When setting up a project, an essential first step for ensuring that it meets gender equality requirements is to conduct a gender analysis of the issue being addressed by the project. Gender analysis helps gain an understanding of the different patterns of participation, involvement, behaviour and activities that women and men in their diversity have in economic, social and legal structures and the implications of these differences.
This gender analysis provides the answer to how the gender perspective should be addressed throughout the project, particularly in terms of setting relevant gender equality objectives and indicators, planning concrete actions to reach the objectives, and conducting monitoring and evaluation.
The gender analysis should not only describe the current state of the gender situation, but should also explore the causes and effects of gender disparities on the target population. Looking at the reasons behind inequalities and discrimination helps to set relevant and targeted objectives for resolving them and determine which activities may contribute to eliminating such inequalities.
When carrying out the project’s problem analysis, the gender perspective must be integrated. This can be achieved by:
- Ensuring that all data used in the analysis is broken down by sex (level of unemployment/activity, level of qualification, employment in different sectors, training beneficiaries, drop-outs from training, salary levels, etc.). Where possible, data should also be further broken down to identify multiple forms of discrimination (i.e. by age, ethnic background, etc.);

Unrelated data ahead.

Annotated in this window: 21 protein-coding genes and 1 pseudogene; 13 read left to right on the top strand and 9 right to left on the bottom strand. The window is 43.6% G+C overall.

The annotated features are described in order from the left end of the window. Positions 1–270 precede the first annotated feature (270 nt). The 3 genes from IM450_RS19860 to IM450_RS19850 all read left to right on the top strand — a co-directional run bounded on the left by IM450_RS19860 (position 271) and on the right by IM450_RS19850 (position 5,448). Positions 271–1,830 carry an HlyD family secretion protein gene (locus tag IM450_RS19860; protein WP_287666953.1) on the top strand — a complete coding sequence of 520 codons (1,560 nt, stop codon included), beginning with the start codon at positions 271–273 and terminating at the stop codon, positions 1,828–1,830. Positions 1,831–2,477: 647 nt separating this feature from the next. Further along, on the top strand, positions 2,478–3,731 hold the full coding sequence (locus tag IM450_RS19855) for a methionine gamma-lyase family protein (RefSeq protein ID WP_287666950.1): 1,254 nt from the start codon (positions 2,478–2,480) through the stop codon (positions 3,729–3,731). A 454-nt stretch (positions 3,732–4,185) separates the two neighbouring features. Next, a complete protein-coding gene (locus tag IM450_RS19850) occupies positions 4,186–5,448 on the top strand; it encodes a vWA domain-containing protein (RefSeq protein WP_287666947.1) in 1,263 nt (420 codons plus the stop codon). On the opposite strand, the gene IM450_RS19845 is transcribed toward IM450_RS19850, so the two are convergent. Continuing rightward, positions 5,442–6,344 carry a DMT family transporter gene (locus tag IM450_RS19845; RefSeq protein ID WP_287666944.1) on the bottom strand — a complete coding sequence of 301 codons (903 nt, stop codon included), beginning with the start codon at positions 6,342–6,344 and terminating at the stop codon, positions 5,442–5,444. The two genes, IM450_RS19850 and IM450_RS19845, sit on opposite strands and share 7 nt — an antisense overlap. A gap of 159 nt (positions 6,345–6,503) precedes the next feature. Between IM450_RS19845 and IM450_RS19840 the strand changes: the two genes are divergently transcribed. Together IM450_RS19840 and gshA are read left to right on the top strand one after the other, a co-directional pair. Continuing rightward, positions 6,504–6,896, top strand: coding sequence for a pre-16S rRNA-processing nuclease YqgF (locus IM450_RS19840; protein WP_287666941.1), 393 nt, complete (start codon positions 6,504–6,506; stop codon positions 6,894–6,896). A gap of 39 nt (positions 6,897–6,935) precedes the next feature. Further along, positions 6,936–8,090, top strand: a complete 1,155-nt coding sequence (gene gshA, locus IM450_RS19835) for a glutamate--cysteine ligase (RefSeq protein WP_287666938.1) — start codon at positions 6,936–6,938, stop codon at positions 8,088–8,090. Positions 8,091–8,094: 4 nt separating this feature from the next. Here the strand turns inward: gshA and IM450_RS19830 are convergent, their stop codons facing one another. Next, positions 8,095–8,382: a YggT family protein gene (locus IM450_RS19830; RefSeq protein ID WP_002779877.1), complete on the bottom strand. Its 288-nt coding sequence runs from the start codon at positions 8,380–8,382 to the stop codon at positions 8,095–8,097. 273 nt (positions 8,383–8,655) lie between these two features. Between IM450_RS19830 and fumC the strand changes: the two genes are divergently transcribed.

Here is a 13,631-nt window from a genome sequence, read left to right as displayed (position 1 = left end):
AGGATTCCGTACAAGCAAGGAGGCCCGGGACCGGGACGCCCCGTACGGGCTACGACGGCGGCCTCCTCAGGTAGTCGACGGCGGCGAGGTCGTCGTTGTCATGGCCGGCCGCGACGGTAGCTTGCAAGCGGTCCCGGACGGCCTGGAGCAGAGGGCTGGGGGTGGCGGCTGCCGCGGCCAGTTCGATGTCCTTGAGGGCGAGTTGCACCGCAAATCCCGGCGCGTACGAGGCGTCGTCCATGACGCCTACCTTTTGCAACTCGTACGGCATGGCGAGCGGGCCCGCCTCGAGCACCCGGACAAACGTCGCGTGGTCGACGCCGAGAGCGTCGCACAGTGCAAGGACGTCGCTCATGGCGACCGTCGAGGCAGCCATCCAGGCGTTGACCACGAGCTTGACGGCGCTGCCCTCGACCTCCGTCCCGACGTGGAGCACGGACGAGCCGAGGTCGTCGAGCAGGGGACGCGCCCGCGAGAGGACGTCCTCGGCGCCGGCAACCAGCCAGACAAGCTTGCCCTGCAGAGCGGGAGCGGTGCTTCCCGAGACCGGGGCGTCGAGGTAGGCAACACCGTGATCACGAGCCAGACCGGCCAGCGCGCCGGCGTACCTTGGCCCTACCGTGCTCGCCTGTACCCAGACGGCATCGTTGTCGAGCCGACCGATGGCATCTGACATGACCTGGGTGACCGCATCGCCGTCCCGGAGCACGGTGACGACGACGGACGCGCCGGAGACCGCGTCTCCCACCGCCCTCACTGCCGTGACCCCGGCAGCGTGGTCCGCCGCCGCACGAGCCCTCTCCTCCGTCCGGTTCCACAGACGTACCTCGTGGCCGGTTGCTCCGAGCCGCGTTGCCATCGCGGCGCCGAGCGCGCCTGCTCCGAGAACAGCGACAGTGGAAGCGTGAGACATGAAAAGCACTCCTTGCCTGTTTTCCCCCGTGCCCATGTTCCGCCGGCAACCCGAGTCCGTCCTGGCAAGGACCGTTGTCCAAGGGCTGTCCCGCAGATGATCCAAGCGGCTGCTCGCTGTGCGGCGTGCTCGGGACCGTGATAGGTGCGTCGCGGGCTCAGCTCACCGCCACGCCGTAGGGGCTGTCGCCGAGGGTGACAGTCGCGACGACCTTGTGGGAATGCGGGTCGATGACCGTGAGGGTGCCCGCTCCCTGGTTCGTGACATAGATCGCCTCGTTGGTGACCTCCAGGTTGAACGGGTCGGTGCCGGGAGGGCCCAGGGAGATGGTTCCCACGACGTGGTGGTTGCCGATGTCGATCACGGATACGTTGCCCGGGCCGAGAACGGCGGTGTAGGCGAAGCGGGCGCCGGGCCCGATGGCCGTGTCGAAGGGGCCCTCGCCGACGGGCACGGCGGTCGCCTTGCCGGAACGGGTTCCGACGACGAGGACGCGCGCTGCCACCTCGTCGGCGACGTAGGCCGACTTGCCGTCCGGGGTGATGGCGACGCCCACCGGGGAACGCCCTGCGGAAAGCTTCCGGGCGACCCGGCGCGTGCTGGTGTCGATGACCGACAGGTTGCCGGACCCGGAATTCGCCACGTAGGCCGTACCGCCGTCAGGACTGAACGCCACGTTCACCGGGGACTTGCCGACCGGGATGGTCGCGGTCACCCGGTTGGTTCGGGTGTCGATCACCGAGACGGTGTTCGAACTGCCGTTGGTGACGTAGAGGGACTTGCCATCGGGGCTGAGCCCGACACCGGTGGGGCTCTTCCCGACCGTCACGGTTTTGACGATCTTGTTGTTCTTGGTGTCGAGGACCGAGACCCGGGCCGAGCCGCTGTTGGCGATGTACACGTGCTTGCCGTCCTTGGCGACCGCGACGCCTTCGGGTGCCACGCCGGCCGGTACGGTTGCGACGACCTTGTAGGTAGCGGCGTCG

- Drawing on existing qualitative and quantitative research findings in the topic area to establish information on differences in the situation of men and women is also identified through;
- Where differences between women and men in their diversities are found, they must be analysed, in order to establish both their causes, and effects;
- Making sure that relevant gender issues, gaps and inequalities in the area of intervention are included and integrated into the full problem analysis;
- The analysis can be carried out by the project team, but can also benefit from the input of gender specialists. If gender specialists are involved, it is important that their findings are discussed with project team, in order that the results are shared and fully understood by all key project stakeholders.
Method suggestion: 4R
Carrying out a gender analysis of an activity reveals what needs to be done to improve it from a gender perspective. It can help answer questions such as:
- What are the reasons behind the resource allocation and representation between men and women?
- Under which conditions can women and men participate?
- How satisfied are women and men with the services provided?
The 4R Method allows you to chart and analyse your operations from a gender equality perspective. The idea is to find out about how the operations are being run and how they need to change to meet the needs of both women and men.
- In Finland the Valtava programme have developed a guide which includes a section on how an assessment of gender in realtion to ESF and ERDF projects can be made. Download it here
- The Swedish official Gender Mainstreaming website Includegender.org provides a multitude of tools that can be used (including gender budgeting).
- Example from Agency for Gender Equality within the ESF on the issues of training in companies (only in German). Download it here